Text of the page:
yuma ridgeway's rail

TWS2022: Does selenium affect Yuma Ridgway’s rails?

In 1986, the Kesterson Reservoir in central California was closed due to selenium toxicity. Young waterbirds and fish had developed deformed wings, beaks, and eyes. The reservoir was protected within the San Luis National Wildlife Refuge, but received the downstream water drainage from surrounding agricultural lands.

Selenium occurs naturally in the soil, and many organisms—humans included—need selenium to survive. But the constant tilling of soil in agricultural areas, as well as other activities like mining, can churn up enough selenium that levels become toxic when they are washed downstream in places like Kesterson, which has no natural outlet other than evaporation.

The selenium here accumulated as a result, building up in fish and invertebrates, as well as the waterbirds that wade in the water and prey on the former.

TWS member Cydney Yost, a master’s student in natural resources and her supervisor Courtney Conway at the U.S. Geological Survey’s Idaho Cooperative Research Unit wanted to see whether the Yuma Ridgway’s rail (Rallus obsoletus yumanensis), a federally endangered species, was impacted by selenium in the Sonny Bono Salton Sea National Wildlife Refuge in California. Similar to Kesterson, water from irrigated agricultural fields drain into this area with no natural outlet other than evaporation.

University of Idaho researchers Cydney Yost (right) and Lainey Bee (left) attach a GPS transmitter to an adult Yuma Ridgway’s rail. Credit: Cydney Yost

In ongoing research Yost presented at The Wildlife Society’s 2022 Annual Conference in Spokane, the researchers are currently testing the water in marshes within and adjacent to the refuge, as well as vegetation samples, sediment, crayfish and mosquitofish (Gambusia spp.)both common prey items for Yuma Ridgway’s rails.

They used carpet traps to ensnare rails, then attached GPS transmitters to the birds to help find their nests. After chicks fledged, the researchers collected remnant feathers, eggshell fragments and any unhatched eggs for analysis. They also took blood samples from the rails.

A pair of Yuma Ridgway’s rails. The male on the bottom is fitted with a GPS tracking device. Credit: Cydney Yost

The blood samples have so far revealed that selenium levels are higher in Yuma Ridgway’s rails found in marshes fed by waterways with irrigation runoff, compared to those in marshes that don’t receive irrigation runoff. But levels are still far below those found in waterbirds in Kesterson, where some birds were producing no viable offspring in the 1980s.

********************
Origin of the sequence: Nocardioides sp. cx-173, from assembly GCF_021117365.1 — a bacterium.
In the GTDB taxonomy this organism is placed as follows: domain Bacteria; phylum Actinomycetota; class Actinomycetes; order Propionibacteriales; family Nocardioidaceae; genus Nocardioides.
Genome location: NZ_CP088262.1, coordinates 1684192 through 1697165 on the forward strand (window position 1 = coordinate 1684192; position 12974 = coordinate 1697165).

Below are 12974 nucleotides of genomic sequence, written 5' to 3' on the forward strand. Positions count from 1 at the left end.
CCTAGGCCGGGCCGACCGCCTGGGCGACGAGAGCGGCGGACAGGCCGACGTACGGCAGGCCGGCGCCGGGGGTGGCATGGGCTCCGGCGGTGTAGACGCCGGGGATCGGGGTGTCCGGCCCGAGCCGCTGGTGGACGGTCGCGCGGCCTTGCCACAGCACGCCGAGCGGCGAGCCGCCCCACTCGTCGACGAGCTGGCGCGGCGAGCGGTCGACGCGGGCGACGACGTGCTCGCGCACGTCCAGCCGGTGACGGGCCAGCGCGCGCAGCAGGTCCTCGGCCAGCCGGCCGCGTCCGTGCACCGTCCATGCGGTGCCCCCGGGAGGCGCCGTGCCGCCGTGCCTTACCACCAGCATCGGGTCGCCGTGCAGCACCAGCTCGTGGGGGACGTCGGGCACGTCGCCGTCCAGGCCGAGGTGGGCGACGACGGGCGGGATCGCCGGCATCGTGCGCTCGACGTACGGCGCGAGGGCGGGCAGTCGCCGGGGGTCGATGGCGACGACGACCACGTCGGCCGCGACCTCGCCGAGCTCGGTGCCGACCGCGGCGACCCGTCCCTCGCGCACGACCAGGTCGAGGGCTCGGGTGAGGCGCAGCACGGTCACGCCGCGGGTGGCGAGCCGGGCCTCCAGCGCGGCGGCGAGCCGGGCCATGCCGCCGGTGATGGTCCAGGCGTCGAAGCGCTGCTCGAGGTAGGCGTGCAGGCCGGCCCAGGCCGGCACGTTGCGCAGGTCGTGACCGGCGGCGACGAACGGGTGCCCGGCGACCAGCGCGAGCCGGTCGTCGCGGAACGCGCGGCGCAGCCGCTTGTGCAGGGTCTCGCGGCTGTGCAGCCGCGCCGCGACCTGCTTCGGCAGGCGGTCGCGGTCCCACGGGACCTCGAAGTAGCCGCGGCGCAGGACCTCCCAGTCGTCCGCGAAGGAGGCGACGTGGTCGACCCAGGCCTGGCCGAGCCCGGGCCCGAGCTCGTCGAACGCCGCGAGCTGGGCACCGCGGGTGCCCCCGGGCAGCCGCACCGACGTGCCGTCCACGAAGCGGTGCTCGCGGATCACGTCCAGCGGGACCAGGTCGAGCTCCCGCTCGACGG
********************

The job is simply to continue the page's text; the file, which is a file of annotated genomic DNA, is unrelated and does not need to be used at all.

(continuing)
Yost still has plenty of samples to analyze in the ongoing research, but some results are emerging. While they haven’t yet seen levels as high as Kesterson, 80% of crayfish sampled are above a known selenium toxicity level for fish. The mosquitofish are also mostly above the threshold for selenium toxicity in fish in the marshes that receive irrigation runoff.

A Yuma Ridgway’s rail hides in cattails. Credit: Asch McDonnel

So far, the researchers have found 15 whole unhatched eggs left behind in rail nests. They determined that many of these eggs didn’t hatch because of bad positioning of the embryo—some eggs are naturally unviable. They are still waiting for results on the quantity of selenium in these eggs to determine whether the element may have played a role in their fate.

Yost is planning an upcoming field season as well as ongoing analysis of samples the team has already collected. She said the analysis is important because selenium toxicity is still not properly understood when compared to other issues like mercury accumulation.

“[Yuma Ridgway’s rails] are an indicator species for wetland habitat quality, so understanding how selenium affects them will tell us more about all species that rely on these wetlands,” Yost said.

Header Image: A Yuma Ridgway’s rail captured in the Salton Sea as part of a research project on selenium. Credit: Cydney Yost